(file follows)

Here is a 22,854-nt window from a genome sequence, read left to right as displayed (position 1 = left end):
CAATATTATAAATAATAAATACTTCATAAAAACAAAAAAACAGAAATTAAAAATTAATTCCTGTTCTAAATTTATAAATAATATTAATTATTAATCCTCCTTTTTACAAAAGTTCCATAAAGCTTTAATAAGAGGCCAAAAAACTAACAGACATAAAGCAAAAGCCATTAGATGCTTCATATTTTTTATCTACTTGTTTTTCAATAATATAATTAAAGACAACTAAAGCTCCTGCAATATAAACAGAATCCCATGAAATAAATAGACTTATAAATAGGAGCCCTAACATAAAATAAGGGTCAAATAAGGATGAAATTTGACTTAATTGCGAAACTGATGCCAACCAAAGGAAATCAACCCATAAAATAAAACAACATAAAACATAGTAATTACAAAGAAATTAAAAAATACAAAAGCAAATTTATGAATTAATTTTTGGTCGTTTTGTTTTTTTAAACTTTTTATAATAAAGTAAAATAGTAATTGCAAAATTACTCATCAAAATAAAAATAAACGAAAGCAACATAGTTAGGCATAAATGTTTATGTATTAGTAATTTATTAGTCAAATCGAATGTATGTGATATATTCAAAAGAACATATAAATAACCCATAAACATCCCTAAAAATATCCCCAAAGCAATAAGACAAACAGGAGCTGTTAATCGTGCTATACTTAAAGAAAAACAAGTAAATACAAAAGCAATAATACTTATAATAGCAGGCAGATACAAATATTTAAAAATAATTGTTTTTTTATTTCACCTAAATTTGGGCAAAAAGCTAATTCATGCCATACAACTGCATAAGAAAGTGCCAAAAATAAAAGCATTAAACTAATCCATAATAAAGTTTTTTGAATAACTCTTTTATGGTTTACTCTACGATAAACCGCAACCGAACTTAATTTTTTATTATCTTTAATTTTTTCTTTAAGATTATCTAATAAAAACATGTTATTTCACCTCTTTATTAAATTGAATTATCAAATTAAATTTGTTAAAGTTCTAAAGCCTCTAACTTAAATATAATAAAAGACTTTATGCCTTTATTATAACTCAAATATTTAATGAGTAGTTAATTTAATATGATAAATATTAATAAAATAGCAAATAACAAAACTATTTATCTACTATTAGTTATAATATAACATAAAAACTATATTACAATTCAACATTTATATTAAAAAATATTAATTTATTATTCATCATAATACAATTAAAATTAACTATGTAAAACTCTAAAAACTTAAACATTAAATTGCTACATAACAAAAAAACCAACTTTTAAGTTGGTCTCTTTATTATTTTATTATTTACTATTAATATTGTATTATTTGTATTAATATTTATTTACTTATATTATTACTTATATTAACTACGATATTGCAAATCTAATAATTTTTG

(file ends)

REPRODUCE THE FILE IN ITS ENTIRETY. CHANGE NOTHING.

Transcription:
Here is a 22,854-nt window from a genome sequence, read left to right as displayed (position 1 = left end):
CAATATTATAAATAATAAATACTTCATAAAAACAAAAAAACAGAAATTAAAAATTAATTCCTGTTCTAAATTTATAAATAATATTAATTATTAATCCTCCTTTTTACAAAAGTTCCATAAAGCTTTAATAAGAGGCCAAAAAACTAACAGACATAAAGCAAAAGCCATTAGATGCTTCATATTTTTTATCTACTTGTTTTTCAATAATATAATTAAAGACAACTAAAGCTCCTGCAATATAAACAGAATCCCATGAAATAAATAGACTTATAAATAGGAGCCCTAACATAAAATAAGGGTCAAATAAGGATGAAATTTGACTTAATTGCGAAACTGATGCCAACCAAAGGAAATCAACCCATAAAATAAAACAACATAAAACATAGTAATTACAAAGAAATTAAAAAATACAAAAGCAAATTTATGAATTAATTTTTGGTCGTTTTGTTTTTTTAAACTTTTTATAATAAAGTAAAATAGTAATTGCAAAATTACTCATCAAAATAAAAATAAACGAAAGCAACATAGTTAGGCATAAATGTTTATGTATTAGTAATTTATTAGTCAAATCGAATGTATGTGATATATTCAAAAGAACATATAAATAACCCATAAACATCCCTAAAAATATCCCCAAAGCAATAAGACAAACAGGAGCTGTTAATCGTGCTATACTTAAAGAAAAACAAGTAAATACAAAAGCAATAATACTTATAATAGCAGGCAGATACAAATATTTAAAAATAATTGTTTTTTTATTTCACCTAAATTTGGGCAAAAAGCTAATTCATGCCATACAACTGCATAAGAAAGTGCCAAAAATAAAAGCATTAAACTAATCCATAATAAAGTTTTTTGAATAACTCTTTTATGGTTTACTCTACGATAAACCGCAACCGAACTTAATTTTTTATTATCTTTAATTTTTTCTTTAAGATTATCTAATAAAAACATGTTATTTCACCTCTTTATTAAATTGAATTATCAAATTAAATTTGTTAAAGTTCTAAAGCCTCTAACTTAAATATAATAAAAGACTTTATGCCTTTATTATAACTCAAATATTTAATGAGTAGTTAATTTAATATGATAAATATTAATAAAATAGCAAATAACAAAACTATTTATCTACTATTAGTTATAATATAACATAAAAACTATATTACAATTCAACATTTATATTAAAAAATATTAATTTATTATTCATCATAATACAATTAAAATTAACTATGTAAAACTCTAAAAACTTAAACATTAAATTGCTACATAACAAAAAAACCAACTTTTAAGTTGGTCTCTTTATTATTTTATTATTTACTATTAATATTGTATTATTTGTATTAATATTTATTTACTTATATTATTACTTATATTAACTACGATATTGCAAATCTAATAATTTTTG